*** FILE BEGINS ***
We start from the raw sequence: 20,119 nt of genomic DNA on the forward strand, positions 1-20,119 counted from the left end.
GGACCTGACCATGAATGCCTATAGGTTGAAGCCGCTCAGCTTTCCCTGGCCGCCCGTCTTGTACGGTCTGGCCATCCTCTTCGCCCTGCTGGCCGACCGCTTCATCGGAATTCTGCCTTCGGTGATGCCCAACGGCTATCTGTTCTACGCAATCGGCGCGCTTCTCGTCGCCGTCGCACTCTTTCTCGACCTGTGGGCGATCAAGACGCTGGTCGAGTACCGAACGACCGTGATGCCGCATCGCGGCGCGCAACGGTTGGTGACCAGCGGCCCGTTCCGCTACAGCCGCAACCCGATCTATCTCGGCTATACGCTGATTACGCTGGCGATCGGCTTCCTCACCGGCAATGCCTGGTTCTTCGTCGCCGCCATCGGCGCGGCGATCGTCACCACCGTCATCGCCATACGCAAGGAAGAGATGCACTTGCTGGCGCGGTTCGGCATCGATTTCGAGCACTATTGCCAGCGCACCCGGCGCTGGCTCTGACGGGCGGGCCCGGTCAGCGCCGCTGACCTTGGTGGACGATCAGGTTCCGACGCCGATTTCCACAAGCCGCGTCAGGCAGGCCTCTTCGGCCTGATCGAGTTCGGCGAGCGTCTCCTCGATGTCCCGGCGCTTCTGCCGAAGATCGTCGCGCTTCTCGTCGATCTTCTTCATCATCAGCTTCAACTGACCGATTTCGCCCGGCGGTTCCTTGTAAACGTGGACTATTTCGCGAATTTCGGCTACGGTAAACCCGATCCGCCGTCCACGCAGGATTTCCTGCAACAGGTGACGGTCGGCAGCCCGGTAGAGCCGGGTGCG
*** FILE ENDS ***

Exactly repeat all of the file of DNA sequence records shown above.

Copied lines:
We start from the raw sequence: 20,119 nt of genomic DNA on the forward strand, positions 1-20,119 counted from the left end.
GGACCTGACCATGAATGCCTATAGGTTGAAGCCGCTCAGCTTTCCCTGGCCGCCCGTCTTGTACGGTCTGGCCATCCTCTTCGCCCTGCTGGCCGACCGCTTCATCGGAATTCTGCCTTCGGTGATGCCCAACGGCTATCTGTTCTACGCAATCGGCGCGCTTCTCGTCGCCGTCGCACTCTTTCTCGACCTGTGGGCGATCAAGACGCTGGTCGAGTACCGAACGACCGTGATGCCGCATCGCGGCGCGCAACGGTTGGTGACCAGCGGCCCGTTCCGCTACAGCCGCAACCCGATCTATCTCGGCTATACGCTGATTACGCTGGCGATCGGCTTCCTCACCGGCAATGCCTGGTTCTTCGTCGCCGCCATCGGCGCGGCGATCGTCACCACCGTCATCGCCATACGCAAGGAAGAGATGCACTTGCTGGCGCGGTTCGGCATCGATTTCGAGCACTATTGCCAGCGCACCCGGCGCTGGCTCTGACGGGCGGGCCCGGTCAGCGCCGCTGACCTTGGTGGACGATCAGGTTCCGACGCCGATTTCCACAAGCCGCGTCAGGCAGGCCTCTTCGGCCTGATCGAGTTCGGCGAGCGTCTCCTCGATGTCCCGGCGCTTCTGCCGAAGATCGTCGCGCTTCTCGTCGATCTTCTTCATCATCAGCTTCAACTGACCGATTTCGCCCGGCGGTTCCTTGTAAACGTGGACTATTTCGCGAATTTCGGCTACGGTAAACCCGATCCGCCGTCCACGCAGGATTTCCTGCAACAGGTGACGGTCGGCAGCCCGGTAGAGCCGGGTGCG